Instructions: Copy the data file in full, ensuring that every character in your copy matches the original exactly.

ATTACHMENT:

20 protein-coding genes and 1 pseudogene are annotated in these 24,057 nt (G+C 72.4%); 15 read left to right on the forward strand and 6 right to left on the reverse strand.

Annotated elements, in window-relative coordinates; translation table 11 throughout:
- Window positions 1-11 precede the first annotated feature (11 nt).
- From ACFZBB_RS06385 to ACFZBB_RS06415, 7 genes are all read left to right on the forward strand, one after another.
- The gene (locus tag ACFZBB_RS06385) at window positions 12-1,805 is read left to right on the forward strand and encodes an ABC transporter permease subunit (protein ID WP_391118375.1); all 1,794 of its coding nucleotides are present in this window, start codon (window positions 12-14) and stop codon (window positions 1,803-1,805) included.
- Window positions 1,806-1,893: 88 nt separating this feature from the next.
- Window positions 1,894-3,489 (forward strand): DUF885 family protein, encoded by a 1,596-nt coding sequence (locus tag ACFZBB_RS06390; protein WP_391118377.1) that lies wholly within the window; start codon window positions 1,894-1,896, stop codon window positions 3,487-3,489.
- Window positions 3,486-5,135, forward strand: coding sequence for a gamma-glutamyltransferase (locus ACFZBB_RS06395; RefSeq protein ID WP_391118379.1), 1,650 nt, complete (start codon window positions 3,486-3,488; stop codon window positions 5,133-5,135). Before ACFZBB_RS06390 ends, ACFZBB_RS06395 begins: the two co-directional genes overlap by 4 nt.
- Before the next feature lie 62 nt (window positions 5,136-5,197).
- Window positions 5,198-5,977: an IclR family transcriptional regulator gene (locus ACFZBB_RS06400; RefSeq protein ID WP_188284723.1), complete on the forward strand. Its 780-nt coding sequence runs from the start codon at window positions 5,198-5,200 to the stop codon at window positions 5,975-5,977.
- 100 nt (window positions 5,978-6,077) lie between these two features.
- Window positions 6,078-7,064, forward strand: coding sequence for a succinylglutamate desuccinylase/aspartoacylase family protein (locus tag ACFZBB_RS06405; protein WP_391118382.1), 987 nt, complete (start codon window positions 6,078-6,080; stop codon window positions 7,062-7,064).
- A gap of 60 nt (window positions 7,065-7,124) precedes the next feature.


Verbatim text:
20 protein-coding genes and 1 pseudogene are annotated in these 24,057 nt (G+C 72.4%); 15 read left to right on the forward strand and 6 right to left on the reverse strand.

Annotated elements, in window-relative coordinates; translation table 11 throughout:
- Window positions 1-11 precede the first annotated feature (11 nt).
- From ACFZBB_RS06385 to ACFZBB_RS06415, 7 genes are all read left to right on the forward strand, one after another.
- The gene (locus tag ACFZBB_RS06385) at window positions 12-1,805 is read left to right on the forward strand and encodes an ABC transporter permease subunit (protein ID WP_391118375.1); all 1,794 of its coding nucleotides are present in this window, start codon (window positions 12-14) and stop codon (window positions 1,803-1,805) included.
- Window positions 1,806-1,893: 88 nt separating this feature from the next.
- Window positions 1,894-3,489 (forward strand): DUF885 family protein, encoded by a 1,596-nt coding sequence (locus tag ACFZBB_RS06390; protein WP_391118377.1) that lies wholly within the window; start codon window positions 1,894-1,896, stop codon window positions 3,487-3,489.
- Window positions 3,486-5,135, forward strand: coding sequence for a gamma-glutamyltransferase (locus ACFZBB_RS06395; RefSeq protein ID WP_391118379.1), 1,650 nt, complete (start codon window positions 3,486-3,488; stop codon window positions 5,133-5,135). Before ACFZBB_RS06390 ends, ACFZBB_RS06395 begins: the two co-directional genes overlap by 4 nt.
- Before the next feature lie 62 nt (window positions 5,136-5,197).
- Window positions 5,198-5,977: an IclR family transcriptional regulator gene (locus ACFZBB_RS06400; RefSeq protein ID WP_188284723.1), complete on the forward strand. Its 780-nt coding sequence runs from the start codon at window positions 5,198-5,200 to the stop codon at window positions 5,975-5,977.
- 100 nt (window positions 5,978-6,077) lie between these two features.
- Window positions 6,078-7,064, forward strand: coding sequence for a succinylglutamate desuccinylase/aspartoacylase family protein (locus tag ACFZBB_RS06405; protein WP_391118382.1), 987 nt, complete (start codon window positions 6,078-6,080; stop codon window positions 7,062-7,064).
- A gap of 60 nt (window positions 7,065-7,124) precedes the next feature.